Disagreements and Confrontations within the Leadership
The political wing of Hamas consists of two bureaus, internal and overseas. Ismail Haniyah and Mahmoud Zahar and others currently lead the internal political bureau, which lies within the Palestinian territory, while the external political wing is currently controlled and led by Khalid Mashal. Since the leaders of both bureaus have lived in different circumstance and sustained different situations, differences in views were inevitable. Those experiencing the ground realities of the in the Palestinian territory and know the real hardships and sufferings of the Palestinian people have increasingly become more and more pragmatic in their views.
These issues came to surface immediately after the foundation of PA in 1994, that leadership in Gaza and the West Bank seriously started considering to make attempts to gain legal political status. This was basically due to immense pressure on the inside leadership already paralyzed by the five year imprisonment of Sheikh Ahmed Yasin. But because of 1997 unanticipated release of Yasin these considerations were subsided. These differences become prominent after the assassination of the supreme leader Sheikh Ahmed Yasin and al-Rantisi. That’s the main reason that the inland leadership decided to take part in politics and elections.
Though Hamas boycotted the presidential elections in 2005,
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Haniyah even have supported publicly Abbas’ wishes to continue peace talks with Israel, again disappointing Mashal. Hamas military wing on the other hand has its own point of view. Militants want to continue the armed struggle against Israeli occupation of the territories. They dismiss any piece talk and negotiations with Israel. They have proved their ability to exacerbate the situation by curbing any ongoing negotiations or piece talks by using their most powerful tactical weapon “suicide bombing” against Israeli targets.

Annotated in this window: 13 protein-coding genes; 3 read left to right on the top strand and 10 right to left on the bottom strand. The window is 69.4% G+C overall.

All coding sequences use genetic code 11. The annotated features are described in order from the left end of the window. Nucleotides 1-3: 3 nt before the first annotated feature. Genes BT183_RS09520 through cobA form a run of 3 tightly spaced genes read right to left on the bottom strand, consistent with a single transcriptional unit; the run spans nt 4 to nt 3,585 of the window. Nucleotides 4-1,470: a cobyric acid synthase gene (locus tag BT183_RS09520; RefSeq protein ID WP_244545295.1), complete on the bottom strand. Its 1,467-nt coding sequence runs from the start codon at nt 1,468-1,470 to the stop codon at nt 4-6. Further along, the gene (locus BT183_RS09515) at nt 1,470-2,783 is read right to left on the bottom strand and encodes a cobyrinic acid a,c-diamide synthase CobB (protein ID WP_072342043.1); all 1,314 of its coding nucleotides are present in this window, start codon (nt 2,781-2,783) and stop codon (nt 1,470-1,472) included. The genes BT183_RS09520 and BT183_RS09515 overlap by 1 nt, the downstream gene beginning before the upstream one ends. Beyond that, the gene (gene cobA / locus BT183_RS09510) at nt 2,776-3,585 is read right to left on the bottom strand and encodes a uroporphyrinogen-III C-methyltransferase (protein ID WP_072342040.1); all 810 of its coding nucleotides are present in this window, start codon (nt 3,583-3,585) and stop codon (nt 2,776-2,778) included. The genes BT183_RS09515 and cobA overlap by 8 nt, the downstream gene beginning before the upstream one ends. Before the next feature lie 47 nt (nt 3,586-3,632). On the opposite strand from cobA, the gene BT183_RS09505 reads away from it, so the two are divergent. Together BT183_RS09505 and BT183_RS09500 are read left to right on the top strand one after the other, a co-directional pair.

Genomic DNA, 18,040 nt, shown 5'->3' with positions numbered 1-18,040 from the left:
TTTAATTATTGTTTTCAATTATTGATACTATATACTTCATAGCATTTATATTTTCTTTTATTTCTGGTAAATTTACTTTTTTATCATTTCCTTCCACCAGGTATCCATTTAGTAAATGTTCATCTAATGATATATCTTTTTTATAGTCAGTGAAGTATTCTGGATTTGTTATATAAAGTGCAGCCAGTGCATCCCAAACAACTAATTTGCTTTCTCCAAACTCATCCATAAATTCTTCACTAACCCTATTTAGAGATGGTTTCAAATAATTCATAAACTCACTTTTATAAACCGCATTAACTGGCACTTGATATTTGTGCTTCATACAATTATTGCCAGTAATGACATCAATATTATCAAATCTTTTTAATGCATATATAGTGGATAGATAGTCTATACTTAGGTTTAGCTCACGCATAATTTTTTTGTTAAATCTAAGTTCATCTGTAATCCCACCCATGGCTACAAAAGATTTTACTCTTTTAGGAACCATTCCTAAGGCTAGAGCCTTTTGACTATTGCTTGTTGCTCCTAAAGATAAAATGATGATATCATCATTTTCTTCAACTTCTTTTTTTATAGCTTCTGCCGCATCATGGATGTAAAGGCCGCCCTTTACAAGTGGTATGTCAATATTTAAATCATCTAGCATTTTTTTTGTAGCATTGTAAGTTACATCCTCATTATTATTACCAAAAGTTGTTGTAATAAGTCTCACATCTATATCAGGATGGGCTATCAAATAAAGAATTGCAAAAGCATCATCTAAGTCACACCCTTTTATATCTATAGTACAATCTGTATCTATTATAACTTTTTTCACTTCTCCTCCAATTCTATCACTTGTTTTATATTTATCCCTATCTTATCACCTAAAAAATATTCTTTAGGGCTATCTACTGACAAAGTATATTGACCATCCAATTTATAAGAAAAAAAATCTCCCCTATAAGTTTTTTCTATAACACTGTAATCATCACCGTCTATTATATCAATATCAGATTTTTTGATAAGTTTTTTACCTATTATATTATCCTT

Despite all these differences there is no point to deem that there is a possible split within the leadership in the current scenario. Despite all these differences both internal and overseas leadership still agree on the core issues. There is no sign of confrontation and disagreement on the liberation of the mandatory Palestinian territory with every possible way. Though the internal leadership has shown signs of supporting peace talks with Israel, they have also vowed that they will not renounce their militants until the Israel pulls backs its troops from the occupied Palestinian territories to the 1967 position.
Haniyah has clearly stated that “The Americans and the Europeans say to Hamas: Either you have weapons or you enter the legislative council. We say weapons and the legislative council. There is no contradiction between the two” This statement by the leader of Hamas led PA clearly exhibits that the nature of disagreements between the inner and outer leadership has not reached to the point of no return, thus causing a split between the two. Conclusion:
Hamas, which emerged from the firm foundation of Muslim Brotherhood, has a strong leadership, which has survived many attempts of arrests, deportations and assassinations of its leadership. The current leadership structure of the movement is a strong vertical hierarchy with a horizontal network based infrastructure in than occupied area. The militant groups or cells work locally on their own, but are required to obtain approval from the top leadership in order to carry on high level operations against sensitive Israeli targets.
Since the shifting of power in the hands of the leaders residing abroad disagreements have arisen on the issue of persisting military struggle against Israel. The local leadership has shown to be more pragmatic then the foreign. The military wing also insists on continuing armed struggle against Israeli targets. Though the differences and confrontations are present within the leadership it not likely to cause a split between it. The recent win in the parliamentary elections has not brought a radical change in the view of the leadership.Though want to continue peace talk they decline to disarm the military wing.
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